- It’s okay if I’m not a runner. This past year I have watched so many of my friends accomplish many feats of athleticism when it comes to running. 5Ks, 10Ks, marathons, running in your underwear, running in a tu-tu, running and getting shocked, running for four days straight. It is inspiring! But I hate running. I’ve hated running since I almost didn’t get my Presidential Fitness badge in the fifth grade because I barely made the cut-off time for the 600 yard dash. I’ve tried to be a runner for years (I am married to a man who has completed six marathons, and despite being the whitest man I know, I feel quite confident he’s half Kenyan), but I just don’t enjoy it. So, I happily go to a Zumba class, suffer through a Pure Barre session or take a walk with my kids to stay fit. I’m certainly not burning off 1600 calories a session, but I finally feel confident enough to say that I’m not going to try to love something I don’t.
- But you can always try something new. I wish I could say that I took this year to try an ancient form of Karate, or I finally decided to take that sky diving trip, but that’s just not me. I’m not really a risk taker. Not because I don’t believe you should, but again, I just don’t enjoy it. I hate horror movies and was never a big fan of roller coasters. But I do think 40 is a great time to expand your horizons. I went out of my comfort zone on Pinterest and made jello shots for the first time this year. My Arnold Palmers were a huge hit at the neighbor’s Fourth of July Party. Yes, I also took the risk of quitting my job and starting my writing career, but the jello shots really were awesome. You get the point.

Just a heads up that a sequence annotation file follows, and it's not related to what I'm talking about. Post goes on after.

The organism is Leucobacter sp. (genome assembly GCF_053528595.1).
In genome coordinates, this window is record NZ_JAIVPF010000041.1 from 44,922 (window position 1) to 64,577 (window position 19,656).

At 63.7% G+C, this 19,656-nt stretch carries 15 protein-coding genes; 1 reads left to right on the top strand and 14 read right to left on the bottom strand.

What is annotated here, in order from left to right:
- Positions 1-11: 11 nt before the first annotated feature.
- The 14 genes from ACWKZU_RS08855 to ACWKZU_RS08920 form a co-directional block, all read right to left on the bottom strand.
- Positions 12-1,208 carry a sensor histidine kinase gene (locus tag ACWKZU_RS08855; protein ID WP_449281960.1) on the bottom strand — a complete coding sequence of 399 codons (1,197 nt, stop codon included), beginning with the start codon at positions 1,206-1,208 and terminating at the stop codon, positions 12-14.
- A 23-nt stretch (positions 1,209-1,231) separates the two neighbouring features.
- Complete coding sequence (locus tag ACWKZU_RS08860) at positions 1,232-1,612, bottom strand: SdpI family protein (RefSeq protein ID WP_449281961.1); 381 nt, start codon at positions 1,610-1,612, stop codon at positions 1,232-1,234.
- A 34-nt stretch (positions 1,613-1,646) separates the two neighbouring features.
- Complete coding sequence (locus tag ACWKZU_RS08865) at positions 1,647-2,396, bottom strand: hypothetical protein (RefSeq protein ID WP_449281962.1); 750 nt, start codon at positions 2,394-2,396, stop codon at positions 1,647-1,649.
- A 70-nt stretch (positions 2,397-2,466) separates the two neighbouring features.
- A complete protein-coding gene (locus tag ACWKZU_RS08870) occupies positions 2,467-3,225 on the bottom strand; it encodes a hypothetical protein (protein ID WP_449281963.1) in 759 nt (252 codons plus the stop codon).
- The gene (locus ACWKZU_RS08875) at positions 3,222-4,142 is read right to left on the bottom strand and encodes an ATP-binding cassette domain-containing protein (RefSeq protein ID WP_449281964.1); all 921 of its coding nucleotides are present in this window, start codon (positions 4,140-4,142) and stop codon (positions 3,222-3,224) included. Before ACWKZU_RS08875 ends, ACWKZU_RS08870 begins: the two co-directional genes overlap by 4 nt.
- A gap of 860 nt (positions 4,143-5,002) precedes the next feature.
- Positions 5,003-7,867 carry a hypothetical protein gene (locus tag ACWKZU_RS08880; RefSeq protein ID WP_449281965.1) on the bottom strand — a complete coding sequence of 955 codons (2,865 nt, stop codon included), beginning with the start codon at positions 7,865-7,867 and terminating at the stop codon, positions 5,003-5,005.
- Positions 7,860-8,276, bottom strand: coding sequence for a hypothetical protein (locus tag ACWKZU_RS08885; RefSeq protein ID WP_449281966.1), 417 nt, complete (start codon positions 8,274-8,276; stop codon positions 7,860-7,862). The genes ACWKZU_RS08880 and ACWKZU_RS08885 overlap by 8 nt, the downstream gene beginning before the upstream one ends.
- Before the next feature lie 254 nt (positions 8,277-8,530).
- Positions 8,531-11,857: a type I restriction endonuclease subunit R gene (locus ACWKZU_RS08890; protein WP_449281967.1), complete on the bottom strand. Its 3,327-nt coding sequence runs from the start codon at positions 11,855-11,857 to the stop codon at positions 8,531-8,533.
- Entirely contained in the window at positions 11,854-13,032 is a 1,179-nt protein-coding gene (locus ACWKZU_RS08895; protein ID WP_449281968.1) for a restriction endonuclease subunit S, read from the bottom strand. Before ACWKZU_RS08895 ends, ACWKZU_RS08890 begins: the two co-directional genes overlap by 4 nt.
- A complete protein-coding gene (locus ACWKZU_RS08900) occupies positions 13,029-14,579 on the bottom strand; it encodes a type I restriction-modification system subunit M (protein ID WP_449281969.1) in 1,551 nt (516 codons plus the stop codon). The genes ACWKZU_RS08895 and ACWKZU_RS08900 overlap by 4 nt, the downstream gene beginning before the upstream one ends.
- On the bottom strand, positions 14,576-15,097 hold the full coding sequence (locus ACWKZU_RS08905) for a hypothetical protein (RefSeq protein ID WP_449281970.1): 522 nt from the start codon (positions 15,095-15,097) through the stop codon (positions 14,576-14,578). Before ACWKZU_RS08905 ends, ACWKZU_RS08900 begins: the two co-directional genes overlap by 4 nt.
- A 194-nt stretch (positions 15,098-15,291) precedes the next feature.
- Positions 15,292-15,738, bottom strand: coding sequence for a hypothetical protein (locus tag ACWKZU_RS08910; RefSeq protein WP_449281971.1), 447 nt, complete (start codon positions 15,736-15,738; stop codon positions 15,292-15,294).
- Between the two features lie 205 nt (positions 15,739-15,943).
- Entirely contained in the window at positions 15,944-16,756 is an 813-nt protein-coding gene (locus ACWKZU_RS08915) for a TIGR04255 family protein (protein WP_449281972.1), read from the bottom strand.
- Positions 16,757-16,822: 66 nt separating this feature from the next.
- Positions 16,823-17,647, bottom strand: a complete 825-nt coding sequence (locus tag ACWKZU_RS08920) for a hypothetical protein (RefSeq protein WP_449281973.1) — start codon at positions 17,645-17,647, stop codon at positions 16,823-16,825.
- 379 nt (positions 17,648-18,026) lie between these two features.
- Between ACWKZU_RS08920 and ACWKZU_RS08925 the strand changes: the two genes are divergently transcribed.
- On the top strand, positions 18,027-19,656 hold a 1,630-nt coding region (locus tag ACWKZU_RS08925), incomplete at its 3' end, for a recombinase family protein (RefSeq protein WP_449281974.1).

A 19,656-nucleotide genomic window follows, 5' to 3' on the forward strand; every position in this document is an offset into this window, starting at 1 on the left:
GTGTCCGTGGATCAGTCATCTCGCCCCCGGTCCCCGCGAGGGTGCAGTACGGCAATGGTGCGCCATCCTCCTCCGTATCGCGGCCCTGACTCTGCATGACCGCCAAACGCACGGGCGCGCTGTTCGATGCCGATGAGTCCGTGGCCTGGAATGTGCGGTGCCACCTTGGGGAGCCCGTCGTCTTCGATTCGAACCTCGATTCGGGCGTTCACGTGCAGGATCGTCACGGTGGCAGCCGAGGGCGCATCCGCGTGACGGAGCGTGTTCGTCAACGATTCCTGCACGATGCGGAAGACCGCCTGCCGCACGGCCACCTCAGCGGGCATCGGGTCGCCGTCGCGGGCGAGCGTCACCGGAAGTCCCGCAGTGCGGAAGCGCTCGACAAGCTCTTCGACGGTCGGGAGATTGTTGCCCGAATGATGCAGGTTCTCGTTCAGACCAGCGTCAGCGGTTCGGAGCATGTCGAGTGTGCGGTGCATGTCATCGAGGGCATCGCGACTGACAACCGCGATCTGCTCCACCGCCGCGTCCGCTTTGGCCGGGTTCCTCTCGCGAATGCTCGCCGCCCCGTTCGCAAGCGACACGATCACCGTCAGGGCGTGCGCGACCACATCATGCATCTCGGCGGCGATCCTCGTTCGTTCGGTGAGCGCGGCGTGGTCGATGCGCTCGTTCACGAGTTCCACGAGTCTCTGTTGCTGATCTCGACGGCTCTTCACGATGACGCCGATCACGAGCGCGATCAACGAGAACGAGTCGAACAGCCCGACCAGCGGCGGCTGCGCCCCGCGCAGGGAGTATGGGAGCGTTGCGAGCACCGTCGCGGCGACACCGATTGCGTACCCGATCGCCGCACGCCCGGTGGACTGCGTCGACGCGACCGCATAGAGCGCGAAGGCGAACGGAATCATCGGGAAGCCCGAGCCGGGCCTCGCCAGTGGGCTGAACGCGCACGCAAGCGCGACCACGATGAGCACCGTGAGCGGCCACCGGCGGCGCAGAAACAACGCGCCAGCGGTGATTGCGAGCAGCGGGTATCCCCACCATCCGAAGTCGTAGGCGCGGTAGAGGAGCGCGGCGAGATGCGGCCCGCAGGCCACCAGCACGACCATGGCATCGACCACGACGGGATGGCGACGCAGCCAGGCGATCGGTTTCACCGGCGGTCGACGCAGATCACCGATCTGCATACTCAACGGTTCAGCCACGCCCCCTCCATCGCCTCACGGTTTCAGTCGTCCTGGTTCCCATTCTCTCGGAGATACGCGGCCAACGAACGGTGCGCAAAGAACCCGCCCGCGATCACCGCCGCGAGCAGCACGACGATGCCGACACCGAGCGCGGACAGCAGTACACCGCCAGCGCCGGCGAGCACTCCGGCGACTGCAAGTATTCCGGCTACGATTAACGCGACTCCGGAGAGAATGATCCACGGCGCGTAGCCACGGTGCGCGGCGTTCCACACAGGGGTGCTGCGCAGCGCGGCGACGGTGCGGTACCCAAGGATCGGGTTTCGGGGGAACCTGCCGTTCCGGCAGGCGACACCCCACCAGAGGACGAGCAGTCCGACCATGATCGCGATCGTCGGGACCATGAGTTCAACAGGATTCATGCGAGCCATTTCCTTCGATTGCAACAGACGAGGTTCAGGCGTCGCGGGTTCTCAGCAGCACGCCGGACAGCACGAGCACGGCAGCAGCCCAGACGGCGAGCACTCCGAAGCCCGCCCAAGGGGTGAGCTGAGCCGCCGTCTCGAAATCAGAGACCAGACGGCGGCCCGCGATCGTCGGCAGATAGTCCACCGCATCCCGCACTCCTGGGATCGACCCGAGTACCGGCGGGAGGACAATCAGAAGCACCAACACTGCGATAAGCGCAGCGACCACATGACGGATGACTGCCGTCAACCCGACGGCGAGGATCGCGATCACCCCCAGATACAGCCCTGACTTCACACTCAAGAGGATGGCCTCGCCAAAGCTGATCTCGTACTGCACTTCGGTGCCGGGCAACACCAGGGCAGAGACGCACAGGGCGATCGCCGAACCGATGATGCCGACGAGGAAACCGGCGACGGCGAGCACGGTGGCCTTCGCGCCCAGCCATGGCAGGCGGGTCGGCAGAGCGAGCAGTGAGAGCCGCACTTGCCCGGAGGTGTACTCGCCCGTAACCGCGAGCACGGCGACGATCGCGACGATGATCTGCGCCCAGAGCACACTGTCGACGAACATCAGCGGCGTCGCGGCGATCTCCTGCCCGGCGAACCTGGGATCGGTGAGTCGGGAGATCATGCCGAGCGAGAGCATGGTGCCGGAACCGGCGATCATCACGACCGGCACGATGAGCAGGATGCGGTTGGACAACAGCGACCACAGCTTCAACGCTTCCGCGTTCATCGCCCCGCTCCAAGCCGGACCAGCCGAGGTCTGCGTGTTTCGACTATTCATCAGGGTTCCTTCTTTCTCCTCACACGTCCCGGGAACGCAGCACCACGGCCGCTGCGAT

- At 40, you really do turn into your mother: I have the exact same stubborn hair follicle pop out on my chin that my mother does. It is ridiculous. I also have had some serious deja vu as I walk over to my children muttering words like: “I brought you into this world, and I’ll take you out!” But I also see a lot of my Mom in me in other, less scary, ways, such as my parenting philosophy, and my quest to make the perfect holiday dinner. And as I get older, I realize there are certainly worse things to be than my amazing mom (yes, she reads this blog, so although I would write this anyway, earning some extra suck up points never hurts.)